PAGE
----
Tax Incentives Benefit Younger Households Most

by bkrigbaum@solagroup.com





WASHINGTON–New
research from the National
Association of Home Builders (NAHB) reveals that the benefits of
housing-related tax deductions, such as the mortgage interest
deduction,
generally decline in value as individuals age. 

Using
Internal Revenue Service Statistics of Income (SOI)
data, NAHB was able to report for the first time how various tax
deductions are
used by different age groups. The analysis demonstrates that the
biggest
beneficiaries are younger households, who typically have large
mortgages, small
amounts of equity in their homes and growing families.

“Opponents
falsely argue that the deduction is only
for the wealthy but it is clear that the mortgage interest deduction is
also of
great value to younger homeowners,” said Robert Dietz, Assistant Vice
President for Tax and Policy Issues for NAHB. “Any tampering with this
deduction would have a disproportionate impact, as a share of household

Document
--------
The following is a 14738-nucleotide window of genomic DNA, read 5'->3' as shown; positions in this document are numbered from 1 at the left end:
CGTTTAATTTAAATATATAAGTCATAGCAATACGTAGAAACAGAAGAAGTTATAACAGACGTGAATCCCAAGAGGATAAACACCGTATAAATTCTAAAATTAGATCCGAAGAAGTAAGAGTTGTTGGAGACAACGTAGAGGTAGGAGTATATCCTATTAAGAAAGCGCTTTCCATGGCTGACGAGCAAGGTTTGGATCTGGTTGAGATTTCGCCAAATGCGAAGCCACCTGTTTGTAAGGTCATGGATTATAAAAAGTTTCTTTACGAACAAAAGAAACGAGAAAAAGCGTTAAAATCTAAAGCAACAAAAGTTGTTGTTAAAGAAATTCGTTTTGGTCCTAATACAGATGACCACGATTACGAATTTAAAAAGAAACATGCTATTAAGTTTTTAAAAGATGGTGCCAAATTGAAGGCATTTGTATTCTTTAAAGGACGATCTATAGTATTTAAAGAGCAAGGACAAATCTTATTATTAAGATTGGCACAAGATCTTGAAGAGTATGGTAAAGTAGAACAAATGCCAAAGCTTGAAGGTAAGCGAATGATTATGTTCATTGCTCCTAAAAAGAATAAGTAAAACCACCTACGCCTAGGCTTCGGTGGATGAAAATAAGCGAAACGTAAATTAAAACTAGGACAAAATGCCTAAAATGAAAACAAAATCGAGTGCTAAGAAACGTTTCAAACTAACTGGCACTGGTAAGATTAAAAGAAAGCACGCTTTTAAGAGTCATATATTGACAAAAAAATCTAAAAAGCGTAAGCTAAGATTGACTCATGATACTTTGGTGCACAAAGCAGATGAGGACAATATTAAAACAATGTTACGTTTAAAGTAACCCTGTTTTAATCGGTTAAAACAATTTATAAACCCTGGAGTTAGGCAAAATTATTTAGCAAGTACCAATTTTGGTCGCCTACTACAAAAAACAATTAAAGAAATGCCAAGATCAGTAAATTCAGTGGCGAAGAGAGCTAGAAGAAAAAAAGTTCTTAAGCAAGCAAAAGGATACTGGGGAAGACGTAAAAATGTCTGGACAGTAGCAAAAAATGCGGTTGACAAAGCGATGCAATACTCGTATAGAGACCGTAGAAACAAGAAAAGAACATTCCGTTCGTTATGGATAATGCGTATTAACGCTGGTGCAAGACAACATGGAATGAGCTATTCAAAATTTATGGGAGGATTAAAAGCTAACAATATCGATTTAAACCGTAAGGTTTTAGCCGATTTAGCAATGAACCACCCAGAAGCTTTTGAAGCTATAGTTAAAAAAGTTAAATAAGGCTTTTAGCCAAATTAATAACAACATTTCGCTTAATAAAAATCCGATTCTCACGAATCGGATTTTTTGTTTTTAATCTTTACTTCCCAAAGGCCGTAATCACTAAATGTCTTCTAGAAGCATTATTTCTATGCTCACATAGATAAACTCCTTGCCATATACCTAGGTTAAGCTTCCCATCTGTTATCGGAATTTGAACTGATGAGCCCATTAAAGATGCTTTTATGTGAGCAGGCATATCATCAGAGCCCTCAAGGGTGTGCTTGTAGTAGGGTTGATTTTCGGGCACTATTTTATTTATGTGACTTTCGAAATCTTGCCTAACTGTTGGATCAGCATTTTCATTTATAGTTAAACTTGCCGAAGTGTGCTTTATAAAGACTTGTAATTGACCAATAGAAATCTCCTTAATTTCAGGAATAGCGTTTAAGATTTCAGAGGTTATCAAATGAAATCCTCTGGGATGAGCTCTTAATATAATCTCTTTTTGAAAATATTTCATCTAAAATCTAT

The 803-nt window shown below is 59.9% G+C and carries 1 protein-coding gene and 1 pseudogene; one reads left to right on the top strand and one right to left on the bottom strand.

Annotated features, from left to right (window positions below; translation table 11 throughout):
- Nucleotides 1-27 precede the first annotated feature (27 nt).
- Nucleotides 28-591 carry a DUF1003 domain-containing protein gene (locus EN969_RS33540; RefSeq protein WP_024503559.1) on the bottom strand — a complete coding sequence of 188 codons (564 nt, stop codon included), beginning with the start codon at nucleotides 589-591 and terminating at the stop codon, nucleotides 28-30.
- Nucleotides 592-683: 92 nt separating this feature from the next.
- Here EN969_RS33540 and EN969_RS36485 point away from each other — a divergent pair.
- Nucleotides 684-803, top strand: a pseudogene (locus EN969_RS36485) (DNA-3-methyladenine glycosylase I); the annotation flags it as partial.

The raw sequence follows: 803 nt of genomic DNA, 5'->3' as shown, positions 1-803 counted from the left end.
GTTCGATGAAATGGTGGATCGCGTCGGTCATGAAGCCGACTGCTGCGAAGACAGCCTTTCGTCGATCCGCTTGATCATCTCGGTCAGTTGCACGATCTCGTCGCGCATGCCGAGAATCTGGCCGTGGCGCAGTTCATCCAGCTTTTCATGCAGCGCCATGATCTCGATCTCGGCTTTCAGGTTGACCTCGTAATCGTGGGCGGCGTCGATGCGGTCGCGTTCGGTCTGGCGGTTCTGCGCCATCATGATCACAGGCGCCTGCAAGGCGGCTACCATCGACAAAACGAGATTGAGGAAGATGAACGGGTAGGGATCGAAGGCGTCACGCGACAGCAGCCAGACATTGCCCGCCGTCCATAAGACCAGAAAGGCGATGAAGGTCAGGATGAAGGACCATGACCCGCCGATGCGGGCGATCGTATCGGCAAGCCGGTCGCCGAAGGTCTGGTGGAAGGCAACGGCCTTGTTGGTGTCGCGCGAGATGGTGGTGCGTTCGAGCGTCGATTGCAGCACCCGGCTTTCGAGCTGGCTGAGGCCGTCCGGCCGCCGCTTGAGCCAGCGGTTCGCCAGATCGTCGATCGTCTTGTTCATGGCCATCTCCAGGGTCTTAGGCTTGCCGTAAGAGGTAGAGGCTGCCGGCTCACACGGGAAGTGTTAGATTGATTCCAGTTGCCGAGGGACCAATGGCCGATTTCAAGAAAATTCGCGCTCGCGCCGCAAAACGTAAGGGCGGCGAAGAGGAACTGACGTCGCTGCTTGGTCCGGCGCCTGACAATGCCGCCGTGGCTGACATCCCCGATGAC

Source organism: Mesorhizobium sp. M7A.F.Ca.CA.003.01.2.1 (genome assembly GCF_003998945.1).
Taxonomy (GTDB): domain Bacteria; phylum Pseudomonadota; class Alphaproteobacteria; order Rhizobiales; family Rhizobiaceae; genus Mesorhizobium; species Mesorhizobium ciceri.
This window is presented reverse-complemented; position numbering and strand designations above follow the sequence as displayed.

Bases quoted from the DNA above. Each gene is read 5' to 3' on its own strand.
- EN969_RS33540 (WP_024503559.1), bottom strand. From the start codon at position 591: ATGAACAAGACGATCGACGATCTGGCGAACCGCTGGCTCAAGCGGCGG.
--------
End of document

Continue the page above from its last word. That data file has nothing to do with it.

income,
on younger homeowners who have relatively higher mortgage interest
payments.
These are households who have growing demand for homeownership due to
marriages
and children.” 

The
average mortgage interest deduction peaks for
taxpayers in the 35 to under-45 age group, followed by the 18-to
34-aged
taxpayers, and declines as the taxpayer gets older. According to the
research,
this occurs because the mortgage interest deduction peaks soon after
the
taxpayer moves from renting to homeownership, and declines over time as
homeowners pay down existing mortgage debt and increase homeowner
equity. 

When
examining the age distribution of those claiming the
deduction for mortgage insurance, which is associated with homeowners
making a
downpayment of less than 20 percent, the analysis found that the
largest
share–59 percent–goes to those aged 18 to under-45.

The
age-related pattern for the smaller tax deduction for
local and state real estate taxes, however, differs slightly. Unlike
the
mortgage interest deduction, which declines in value as taxpayers age,
the
value of the real estate tax deduction increases as taxpayers age,
primarily
due to increases in home values as household income and wealth
increases.

The
report also shows that both housing deductions–for
mortgage interest and real estate taxes–fall as a share of household
income
for older taxpayers. In contrast, the share of other non-housing
deductions,
such as the medical expense, charitable contribution, and investment
interest
expense deductions, rises for taxpayers who are 65 and older.

The
entire NAHB Report, “Housing Tax Incentives:
Most Helpful to Younger Households” is available at www.nahb.org/TaxIncentivesStudy.


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